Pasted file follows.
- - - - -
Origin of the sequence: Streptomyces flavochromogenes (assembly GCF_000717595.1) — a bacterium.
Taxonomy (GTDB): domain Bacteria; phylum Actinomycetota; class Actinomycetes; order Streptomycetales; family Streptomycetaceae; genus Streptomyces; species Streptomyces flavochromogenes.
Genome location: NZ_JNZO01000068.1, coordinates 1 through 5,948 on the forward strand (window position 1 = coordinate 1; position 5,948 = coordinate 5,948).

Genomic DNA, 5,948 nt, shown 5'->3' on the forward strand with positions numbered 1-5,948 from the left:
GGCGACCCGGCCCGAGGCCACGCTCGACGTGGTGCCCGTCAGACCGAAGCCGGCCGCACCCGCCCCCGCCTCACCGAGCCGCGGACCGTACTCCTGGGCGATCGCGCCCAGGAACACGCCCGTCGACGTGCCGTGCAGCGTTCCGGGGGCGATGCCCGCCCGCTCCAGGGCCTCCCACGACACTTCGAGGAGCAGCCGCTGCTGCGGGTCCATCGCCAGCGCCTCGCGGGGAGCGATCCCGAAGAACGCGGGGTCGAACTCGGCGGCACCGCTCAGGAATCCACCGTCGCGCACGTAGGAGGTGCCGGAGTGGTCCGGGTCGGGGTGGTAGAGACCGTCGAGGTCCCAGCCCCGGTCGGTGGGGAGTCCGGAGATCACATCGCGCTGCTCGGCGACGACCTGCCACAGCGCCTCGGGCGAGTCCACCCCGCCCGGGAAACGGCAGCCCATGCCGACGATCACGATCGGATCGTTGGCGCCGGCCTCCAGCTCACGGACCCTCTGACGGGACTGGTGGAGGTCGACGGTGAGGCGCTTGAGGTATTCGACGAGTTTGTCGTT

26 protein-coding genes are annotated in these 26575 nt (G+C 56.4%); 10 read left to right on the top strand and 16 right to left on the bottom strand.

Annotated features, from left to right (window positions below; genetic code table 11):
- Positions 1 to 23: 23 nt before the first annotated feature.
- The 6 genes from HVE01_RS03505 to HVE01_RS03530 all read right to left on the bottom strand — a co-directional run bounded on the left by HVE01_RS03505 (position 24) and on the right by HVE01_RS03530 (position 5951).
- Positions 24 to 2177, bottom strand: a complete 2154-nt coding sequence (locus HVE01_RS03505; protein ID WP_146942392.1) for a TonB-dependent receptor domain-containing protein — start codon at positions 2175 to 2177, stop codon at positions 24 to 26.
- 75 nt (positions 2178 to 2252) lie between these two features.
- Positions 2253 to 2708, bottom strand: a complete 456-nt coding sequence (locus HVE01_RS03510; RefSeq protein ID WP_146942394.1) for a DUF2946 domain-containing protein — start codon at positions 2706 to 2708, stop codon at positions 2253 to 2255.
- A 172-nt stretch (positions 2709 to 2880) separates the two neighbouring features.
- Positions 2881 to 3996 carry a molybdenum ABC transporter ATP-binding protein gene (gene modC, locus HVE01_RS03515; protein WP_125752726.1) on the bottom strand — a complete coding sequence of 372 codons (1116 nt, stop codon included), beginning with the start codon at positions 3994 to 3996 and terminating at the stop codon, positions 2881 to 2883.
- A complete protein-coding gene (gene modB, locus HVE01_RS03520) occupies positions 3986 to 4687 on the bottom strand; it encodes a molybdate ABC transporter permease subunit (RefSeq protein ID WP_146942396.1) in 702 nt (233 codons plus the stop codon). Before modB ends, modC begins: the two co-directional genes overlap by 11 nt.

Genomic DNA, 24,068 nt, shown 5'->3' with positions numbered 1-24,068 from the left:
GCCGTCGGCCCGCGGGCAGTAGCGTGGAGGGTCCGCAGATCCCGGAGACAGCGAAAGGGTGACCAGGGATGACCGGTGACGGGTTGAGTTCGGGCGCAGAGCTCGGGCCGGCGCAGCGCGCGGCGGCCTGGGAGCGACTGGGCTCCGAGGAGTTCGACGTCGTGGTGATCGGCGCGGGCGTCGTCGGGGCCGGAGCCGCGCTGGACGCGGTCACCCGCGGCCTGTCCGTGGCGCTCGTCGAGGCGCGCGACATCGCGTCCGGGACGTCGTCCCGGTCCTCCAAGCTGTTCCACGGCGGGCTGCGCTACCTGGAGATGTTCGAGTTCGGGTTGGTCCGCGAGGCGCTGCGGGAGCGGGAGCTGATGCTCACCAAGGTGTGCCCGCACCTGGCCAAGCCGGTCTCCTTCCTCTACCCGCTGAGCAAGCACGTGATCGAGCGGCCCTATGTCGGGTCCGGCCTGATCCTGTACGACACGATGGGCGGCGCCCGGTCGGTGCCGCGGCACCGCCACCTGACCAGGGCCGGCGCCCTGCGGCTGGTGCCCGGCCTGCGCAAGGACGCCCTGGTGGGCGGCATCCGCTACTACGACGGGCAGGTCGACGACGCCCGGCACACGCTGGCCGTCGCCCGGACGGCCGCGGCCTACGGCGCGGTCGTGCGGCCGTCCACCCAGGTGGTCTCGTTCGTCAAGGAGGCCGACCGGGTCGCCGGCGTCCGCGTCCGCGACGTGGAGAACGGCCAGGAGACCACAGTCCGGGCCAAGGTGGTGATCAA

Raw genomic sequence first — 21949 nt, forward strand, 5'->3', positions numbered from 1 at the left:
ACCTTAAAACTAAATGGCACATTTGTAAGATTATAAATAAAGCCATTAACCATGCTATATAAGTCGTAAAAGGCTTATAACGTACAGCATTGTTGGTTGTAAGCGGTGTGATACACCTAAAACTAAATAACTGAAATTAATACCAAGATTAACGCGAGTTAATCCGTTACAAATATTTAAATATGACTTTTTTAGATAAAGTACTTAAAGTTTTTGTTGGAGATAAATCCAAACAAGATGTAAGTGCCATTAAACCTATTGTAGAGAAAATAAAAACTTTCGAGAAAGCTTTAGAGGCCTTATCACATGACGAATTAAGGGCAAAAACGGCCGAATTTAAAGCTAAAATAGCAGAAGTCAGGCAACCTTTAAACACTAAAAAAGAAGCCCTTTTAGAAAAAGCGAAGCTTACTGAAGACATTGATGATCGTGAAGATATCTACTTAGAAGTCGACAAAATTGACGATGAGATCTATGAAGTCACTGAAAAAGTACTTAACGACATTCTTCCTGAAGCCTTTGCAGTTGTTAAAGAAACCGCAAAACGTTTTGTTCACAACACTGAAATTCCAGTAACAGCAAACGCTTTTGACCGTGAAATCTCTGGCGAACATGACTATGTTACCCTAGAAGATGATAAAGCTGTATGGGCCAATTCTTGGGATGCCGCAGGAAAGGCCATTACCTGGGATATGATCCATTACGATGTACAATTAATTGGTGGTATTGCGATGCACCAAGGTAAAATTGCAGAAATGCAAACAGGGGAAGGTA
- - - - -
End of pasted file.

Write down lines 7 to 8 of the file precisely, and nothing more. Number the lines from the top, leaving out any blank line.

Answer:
Annotated features, from left to right (window positions below; genetic code table 11):
- Positions 1 to 23: 23 nt before the first annotated feature.